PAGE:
Noise in the National Parks - Pacific Standard

Noise in the National Parks

Researchers discuss how human-generated noise affects the natural world—and us.
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(Photo: Pablo Hidalgo/Shutterstock)

(Photo: Pablo Hidalgo/Shutterstock)

Global warming, clean water, and growing global population are some of today's most pressing environmental issues. That list should be updated, it seems, as noise and light pollution have become major global concerns, a panel of researchers said on Monday.

Both noise pollution and light pollution have actually been pressing issues for a while, though they haven't received the attention of other environmental causes. That may change, however, with a set of new studies and reports on background noise and light from cars, airplanes, and other sources both in parks and around the country.

"Both noise and light pollution are growing far faster than the human population in the United States—they're somewhere between doubling and tripling every 30 years."

"The Park Service regards both the night sky environment and the natural sound environment as physical resources that must be protected under the [National Park Service] Organic Act of 1916," says Kurt Fristrup, a senior scientist at the Park Service's Division of Natural Sounds and Night Skies. The Organic Act explains that all resources must be left "unimpaired for the enjoyment of future generations."

"Applying that to acoustics is a rather new thing," Fristrup says, but sound is as much a part of the "expansive experience" of a National Park as the views. Fristrup and his team deployed 600 sound meters in parks to record noise and combined that with additional data from airport noise monitors. Then, Fristrup's group used a computer model to estimate how much background noise there would be at any point in the United States.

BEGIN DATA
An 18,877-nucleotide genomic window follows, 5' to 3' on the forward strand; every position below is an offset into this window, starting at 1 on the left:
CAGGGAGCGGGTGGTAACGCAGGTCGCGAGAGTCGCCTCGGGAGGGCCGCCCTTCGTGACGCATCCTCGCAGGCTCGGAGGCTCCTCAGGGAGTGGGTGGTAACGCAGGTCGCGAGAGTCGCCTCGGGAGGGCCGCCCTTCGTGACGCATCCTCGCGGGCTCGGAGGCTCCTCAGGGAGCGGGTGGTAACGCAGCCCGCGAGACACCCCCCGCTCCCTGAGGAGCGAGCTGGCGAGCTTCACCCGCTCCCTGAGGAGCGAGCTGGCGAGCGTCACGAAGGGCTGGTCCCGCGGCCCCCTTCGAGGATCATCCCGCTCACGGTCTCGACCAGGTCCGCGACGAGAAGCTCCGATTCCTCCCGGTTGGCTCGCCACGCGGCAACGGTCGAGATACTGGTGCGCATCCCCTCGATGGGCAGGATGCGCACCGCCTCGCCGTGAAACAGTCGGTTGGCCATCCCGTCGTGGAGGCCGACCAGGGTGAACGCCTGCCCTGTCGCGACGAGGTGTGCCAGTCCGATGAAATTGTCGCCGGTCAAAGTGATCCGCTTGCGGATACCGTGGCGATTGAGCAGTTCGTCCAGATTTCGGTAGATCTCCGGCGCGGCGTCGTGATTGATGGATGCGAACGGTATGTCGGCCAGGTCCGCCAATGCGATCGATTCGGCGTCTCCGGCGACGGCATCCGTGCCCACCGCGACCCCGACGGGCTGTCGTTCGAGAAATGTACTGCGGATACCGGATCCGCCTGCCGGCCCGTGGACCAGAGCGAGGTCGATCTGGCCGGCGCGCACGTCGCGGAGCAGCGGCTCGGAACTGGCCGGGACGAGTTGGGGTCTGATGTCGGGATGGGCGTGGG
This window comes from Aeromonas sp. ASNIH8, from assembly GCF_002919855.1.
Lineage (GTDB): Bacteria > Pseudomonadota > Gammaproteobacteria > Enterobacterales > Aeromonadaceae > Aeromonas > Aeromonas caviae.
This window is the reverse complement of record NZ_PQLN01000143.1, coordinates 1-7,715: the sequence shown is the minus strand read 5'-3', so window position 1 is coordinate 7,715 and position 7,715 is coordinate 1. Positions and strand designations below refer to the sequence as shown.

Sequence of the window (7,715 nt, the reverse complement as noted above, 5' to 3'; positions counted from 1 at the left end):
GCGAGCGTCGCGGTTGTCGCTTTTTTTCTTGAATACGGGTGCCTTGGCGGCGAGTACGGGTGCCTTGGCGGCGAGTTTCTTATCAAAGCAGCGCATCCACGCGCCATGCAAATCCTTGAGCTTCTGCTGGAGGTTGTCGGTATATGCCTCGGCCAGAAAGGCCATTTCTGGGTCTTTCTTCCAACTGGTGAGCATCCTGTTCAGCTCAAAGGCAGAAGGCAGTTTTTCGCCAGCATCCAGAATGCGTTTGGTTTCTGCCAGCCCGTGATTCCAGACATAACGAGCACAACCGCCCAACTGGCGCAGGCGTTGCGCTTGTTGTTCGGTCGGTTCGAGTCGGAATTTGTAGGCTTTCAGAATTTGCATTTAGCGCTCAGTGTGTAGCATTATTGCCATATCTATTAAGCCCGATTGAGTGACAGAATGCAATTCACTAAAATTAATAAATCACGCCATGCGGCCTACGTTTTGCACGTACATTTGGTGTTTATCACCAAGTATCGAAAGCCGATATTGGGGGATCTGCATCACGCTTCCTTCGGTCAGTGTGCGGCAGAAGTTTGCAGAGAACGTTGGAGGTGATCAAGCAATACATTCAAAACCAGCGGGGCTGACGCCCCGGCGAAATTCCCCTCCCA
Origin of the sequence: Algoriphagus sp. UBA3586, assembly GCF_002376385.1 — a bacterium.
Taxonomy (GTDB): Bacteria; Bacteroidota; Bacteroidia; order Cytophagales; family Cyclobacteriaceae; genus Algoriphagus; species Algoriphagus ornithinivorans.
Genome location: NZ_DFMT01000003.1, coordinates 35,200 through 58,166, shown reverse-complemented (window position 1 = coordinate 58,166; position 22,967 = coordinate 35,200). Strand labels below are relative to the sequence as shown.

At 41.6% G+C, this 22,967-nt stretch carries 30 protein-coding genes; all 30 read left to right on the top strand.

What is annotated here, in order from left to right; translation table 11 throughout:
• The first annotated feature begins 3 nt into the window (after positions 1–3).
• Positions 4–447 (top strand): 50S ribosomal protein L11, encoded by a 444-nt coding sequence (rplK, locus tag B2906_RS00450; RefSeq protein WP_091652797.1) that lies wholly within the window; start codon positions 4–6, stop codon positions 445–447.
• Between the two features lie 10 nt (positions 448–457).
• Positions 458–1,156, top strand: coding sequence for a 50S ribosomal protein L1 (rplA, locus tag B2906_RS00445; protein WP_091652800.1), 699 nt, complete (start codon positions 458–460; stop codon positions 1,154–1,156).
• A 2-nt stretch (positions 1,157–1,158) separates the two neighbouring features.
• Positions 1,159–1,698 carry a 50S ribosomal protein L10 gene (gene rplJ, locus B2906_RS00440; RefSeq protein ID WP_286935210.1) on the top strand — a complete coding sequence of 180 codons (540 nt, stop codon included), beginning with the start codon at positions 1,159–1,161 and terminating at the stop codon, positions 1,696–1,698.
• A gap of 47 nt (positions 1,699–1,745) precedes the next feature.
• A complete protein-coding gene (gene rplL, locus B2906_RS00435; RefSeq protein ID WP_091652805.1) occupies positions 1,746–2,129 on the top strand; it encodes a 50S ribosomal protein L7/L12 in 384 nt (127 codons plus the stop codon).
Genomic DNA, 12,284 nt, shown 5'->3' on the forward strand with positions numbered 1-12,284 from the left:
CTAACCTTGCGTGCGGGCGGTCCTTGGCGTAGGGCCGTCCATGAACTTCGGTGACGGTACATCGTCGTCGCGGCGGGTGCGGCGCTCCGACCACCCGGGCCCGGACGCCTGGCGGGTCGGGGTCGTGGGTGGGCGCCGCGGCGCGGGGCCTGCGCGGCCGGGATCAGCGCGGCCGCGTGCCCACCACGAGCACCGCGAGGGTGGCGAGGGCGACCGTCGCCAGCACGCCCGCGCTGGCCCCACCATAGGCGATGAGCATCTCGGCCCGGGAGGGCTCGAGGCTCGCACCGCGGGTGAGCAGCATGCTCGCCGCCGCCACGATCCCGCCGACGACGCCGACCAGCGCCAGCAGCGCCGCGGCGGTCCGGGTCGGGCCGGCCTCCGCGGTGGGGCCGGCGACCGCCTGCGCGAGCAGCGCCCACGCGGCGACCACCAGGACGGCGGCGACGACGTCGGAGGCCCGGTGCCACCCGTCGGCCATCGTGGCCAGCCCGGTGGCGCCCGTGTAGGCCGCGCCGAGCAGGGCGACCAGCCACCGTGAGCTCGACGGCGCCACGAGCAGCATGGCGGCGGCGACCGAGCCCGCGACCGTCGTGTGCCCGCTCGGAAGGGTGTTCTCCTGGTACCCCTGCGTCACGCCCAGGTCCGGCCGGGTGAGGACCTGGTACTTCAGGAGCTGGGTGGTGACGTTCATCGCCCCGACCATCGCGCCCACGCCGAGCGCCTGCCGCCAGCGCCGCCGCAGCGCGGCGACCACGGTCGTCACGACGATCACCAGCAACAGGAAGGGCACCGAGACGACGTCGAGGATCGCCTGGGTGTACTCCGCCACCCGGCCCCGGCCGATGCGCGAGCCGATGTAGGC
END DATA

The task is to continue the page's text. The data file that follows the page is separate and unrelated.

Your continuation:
"Where we are heading with this research is to begin to understand just what are the opportunities and costs of those elevated background sound levels due to noise," Fristrup says. "Both noise and light pollution are growing far faster than the human population in the United States—they're somewhere between doubling and tripling every 30 years."

Increases in "this ubiquitous sensory pollution that is noise pollution" can have significant negative effects on the natural environment, says Cal Poly biologist Clinton Francis, whose work takes advantage of the fact that some natural gas wells employ "very noisy" pumping systems to study a variety of effects on species distribution, animal behavior, and community-level ecological processes. For example, the Western Scrub Jay distributes a "foundational" southwestern seed of the Piñon Pine tree group, but it appears as if "noise pollution is causing a large-scale decline in Piñon Pine seed dispersal."

Not all the effects are exactly bad, though. Hummingbirds seem to like the noise, aiding the pollination of flowers in noisier areas, though noise is generally bad for birds. "Impacts on birds are pretty severe," Francis says, in a wide variety of environments.

Still, Fristrup says, combatting noise and light pollution is within our reach. For example, Yellowstone National Park worked with environmentalists and snowmobilers to reach a "reasonable compromise," which allowed winter tour operators to bring more people into the park on the condition that they cut their vehicles' carbon emissions and reduce noise.

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